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SMITH, Judge.
D.U.I., etc. Fulton State Court. Before Judge Thompson.
1. Krull contends that the trial court erred in denying his motions for directed verdict and for new trial. We agree and reverse.
The uncontradicted evidence at trial showed that Krull, who did not own a car, became intoxicated at a bar in Sandy Springs. When he realized it was so late that the buses were no longer running, he called his father to pick him up. His father, concerned because Krull sounded as if he were intoxicated, took his older car because he was afraid Krull might become ill in the car. However, while Krull's father was driving home the brakes in the older car failed and the car struck a concrete island. At trial a mechanic confirmed that the brakes had failed due to a faulty master cylinder. Because Krull was so intoxicated that he was a hindrance and his father "didn't want to carry him around" he told Krull to wait in the car while he went for help. However, when he returned the car and his son were gone, because in the meantime, his son had been arrested and the car had been towed away.
The arresting officer testified that he came upon the wrecked car at the corner of Copeland and Roswell Roads. He saw from a distance that the car was wrecked, and walked up on the driver's side to see if anyone was in it. He found Krull sitting "in the driver's portion of vehicle." On redirect he added that Krull was "behind the wheel." Krull was so intoxicated that he was unable to recite the alphabet.
The officer initially testified that Krull stated "I just want to move my car or something like that; or I'm just trying to get my car off the roadway." On cross-examination, he admitted that he did not remember and did not write down Krull's exact words, and particularly did not remember if Krull referred to the car as "my car." He agreed that the substance of Krull's statement was that he wanted to move the vehicle. However the officer conceded that the car was inoperable.
The officer testified that no wallet or keys were found in his search of the car, and he did not recall if there were keys in the ignition. He never actually saw anyone driving the car. The officer did not recall whether or not Krull said someone else was driving, but testified that he would have recorded such a statement by Krull in his report "only if there were some way to really substantiate that, yeah, there had been." However, even though the officer testified that he would have checked the car's registration as a matter of routine, he did not use that information to locate or contact the registered owner of the car.
OCGA 24-4-6 provides: "To warrant a conviction on circumstantial evidence, the proved facts shall not only be consistent with the hypothesis of guilt, but shall exclude every other reasonable hypothesis save that of the guilt of the accused." The burden is on the State to present evidence excluding every other reasonable hypothesis save that of guilt. Cornish v. State, 187 Ga. App. 140, 142 (369 SE2d 515) (1988).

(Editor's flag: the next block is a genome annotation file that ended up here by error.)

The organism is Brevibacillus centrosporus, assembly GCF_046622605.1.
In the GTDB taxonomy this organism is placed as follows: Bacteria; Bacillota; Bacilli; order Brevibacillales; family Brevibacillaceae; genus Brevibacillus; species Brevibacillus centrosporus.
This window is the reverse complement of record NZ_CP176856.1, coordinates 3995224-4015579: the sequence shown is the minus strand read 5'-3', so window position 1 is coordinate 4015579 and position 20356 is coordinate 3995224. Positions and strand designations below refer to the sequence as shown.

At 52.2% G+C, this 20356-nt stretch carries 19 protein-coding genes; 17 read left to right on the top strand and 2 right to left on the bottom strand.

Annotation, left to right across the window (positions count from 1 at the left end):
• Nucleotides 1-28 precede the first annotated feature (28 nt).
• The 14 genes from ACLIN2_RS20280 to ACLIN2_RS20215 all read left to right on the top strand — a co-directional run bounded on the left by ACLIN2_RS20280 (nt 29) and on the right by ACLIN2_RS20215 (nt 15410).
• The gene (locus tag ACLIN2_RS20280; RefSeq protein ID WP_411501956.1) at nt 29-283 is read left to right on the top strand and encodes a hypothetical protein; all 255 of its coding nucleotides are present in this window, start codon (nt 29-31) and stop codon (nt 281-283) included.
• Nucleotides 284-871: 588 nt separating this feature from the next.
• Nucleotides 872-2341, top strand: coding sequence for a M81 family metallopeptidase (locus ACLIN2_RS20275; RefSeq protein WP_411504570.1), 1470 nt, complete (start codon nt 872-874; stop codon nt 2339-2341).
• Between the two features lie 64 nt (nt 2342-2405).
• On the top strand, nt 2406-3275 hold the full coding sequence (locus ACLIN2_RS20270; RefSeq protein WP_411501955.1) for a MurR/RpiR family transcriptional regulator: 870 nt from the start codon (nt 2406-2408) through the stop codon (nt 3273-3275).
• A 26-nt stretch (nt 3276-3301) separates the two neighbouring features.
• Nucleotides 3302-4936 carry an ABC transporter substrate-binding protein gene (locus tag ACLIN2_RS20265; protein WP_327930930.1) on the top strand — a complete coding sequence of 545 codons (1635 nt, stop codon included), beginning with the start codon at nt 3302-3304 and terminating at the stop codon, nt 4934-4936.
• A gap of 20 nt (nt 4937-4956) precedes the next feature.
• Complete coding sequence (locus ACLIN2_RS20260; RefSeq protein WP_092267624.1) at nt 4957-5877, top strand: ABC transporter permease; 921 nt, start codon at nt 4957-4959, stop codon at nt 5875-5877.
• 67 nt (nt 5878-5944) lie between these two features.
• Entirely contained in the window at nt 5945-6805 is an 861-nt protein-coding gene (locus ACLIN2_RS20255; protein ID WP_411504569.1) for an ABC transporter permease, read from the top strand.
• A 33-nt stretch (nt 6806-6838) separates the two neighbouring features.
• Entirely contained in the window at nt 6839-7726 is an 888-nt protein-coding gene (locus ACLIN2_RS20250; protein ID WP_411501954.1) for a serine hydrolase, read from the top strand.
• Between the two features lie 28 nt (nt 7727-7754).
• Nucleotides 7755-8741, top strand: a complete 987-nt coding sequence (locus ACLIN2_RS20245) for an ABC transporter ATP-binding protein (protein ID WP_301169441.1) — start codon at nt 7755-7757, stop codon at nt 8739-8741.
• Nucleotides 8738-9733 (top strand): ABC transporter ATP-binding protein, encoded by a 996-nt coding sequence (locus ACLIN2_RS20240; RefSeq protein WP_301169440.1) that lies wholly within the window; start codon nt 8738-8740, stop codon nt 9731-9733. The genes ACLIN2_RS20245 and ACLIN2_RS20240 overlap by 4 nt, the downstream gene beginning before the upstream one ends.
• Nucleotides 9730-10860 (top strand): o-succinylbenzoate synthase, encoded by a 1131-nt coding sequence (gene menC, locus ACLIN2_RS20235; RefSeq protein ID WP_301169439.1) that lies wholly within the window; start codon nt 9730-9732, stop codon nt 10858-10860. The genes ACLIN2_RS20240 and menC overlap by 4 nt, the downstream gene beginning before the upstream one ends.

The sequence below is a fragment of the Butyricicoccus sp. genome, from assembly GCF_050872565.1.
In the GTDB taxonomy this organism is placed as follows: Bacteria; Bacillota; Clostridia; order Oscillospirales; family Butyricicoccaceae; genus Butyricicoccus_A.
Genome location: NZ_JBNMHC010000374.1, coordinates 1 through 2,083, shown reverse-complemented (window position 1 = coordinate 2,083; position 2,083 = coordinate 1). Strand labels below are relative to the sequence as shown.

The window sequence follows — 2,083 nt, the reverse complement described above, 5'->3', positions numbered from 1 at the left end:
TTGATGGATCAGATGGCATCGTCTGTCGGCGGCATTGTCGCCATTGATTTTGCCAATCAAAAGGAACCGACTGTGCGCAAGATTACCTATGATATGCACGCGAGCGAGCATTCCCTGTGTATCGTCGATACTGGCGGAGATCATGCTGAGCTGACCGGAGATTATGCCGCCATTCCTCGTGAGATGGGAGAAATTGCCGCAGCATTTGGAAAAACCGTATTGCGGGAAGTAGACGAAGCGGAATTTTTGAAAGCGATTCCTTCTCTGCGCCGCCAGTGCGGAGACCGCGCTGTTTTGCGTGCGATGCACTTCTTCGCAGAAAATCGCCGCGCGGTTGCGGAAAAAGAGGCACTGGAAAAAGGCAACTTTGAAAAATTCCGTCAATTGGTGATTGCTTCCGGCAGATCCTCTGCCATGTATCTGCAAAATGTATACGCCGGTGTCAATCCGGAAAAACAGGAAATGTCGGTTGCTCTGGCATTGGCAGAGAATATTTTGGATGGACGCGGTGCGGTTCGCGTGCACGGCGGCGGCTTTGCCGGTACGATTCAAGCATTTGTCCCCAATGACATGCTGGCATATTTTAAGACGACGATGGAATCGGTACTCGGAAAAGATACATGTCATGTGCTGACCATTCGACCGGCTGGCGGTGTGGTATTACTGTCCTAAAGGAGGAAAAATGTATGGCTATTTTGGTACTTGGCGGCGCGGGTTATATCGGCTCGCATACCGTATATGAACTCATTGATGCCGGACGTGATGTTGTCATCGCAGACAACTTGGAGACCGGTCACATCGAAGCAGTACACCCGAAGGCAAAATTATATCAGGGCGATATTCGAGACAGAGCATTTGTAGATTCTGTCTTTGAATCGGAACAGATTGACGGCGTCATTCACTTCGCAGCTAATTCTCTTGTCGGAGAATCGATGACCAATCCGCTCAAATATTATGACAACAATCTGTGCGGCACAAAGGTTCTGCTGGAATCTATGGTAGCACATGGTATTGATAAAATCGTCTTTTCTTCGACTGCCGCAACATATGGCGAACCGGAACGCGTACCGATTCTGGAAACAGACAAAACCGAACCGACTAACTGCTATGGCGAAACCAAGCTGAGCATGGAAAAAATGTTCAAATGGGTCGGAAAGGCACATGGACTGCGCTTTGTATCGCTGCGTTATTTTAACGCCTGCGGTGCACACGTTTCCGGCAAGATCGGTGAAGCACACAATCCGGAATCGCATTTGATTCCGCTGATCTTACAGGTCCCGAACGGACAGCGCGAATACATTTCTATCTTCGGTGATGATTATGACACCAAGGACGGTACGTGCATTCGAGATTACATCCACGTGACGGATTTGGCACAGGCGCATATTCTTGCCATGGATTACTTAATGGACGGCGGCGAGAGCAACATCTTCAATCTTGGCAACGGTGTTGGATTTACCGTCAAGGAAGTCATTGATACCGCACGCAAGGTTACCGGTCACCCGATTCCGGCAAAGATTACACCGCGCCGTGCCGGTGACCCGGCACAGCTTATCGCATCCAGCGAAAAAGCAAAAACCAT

"While the determination of whether the circumstances are sufficient to exclude every reasonable hypothesis except that of defendant's guilt is usually made by the jury and while we must review the evidence in the light most favorable to the jury verdict, we must not be blinded by that verdict when a reasonable hypothesis of innocence appears from the evidence or lack thereof, and may declare such as a matter of law. [Cits.]" Brooks v. State, 206 Ga. App. 485, 486-487 (1) (425 SE2d 911) (1992).
In this case, the officer testified that he observed Krull "in the driver's portion of the vehicle," or "behind the wheel." He further stated, though uncertain of the exact words used, that Krull said in so many words that he wanted to move the vehicle. This is the sum total of the circumstantial evidence identifying Krull as the driver.
There are a number of decisions in which DUI convictions have been upheld on circumstantial evidence, against the defendant's assertion that the evidence failed to prove that he was the driver of the car. However, in all those cases, the evidence revealed specific facts supporting the State's contention that the defendant was indeed the driver. Such facts are absent here.
In State v. Hill, 178 Ga. App. 669 (344 SE2d 491) (1986), when the investigating officer asked how the accident occurred, the defendant stated, "I swerved to miss a dog." The defendant in Melendy v. State, 202 Ga. App. 638 (1) (415 SE2d 62) (1992), admitted that he had driven to his location from a football game. The general substance of Krull's statement as recounted by the officer does not establish that Krull ever identified the vehicle as his own, nor that he admitted to driving the vehicle to the place where it was found.
Here, in contrast, there was no testimony that the keys were in Krull's possession and no previous observation of the car in motion or of an attempt by Krull to start it. The car was inoperable, the engine was not running, and there was no testimony indicating that it had been driven recently, such as a warm engine or hood. Unlike the Frye case, there was no evidence that the car was registered in Krull's name, and there was uncontradicted evidence that it was not his car and that he was not permitted to drive it.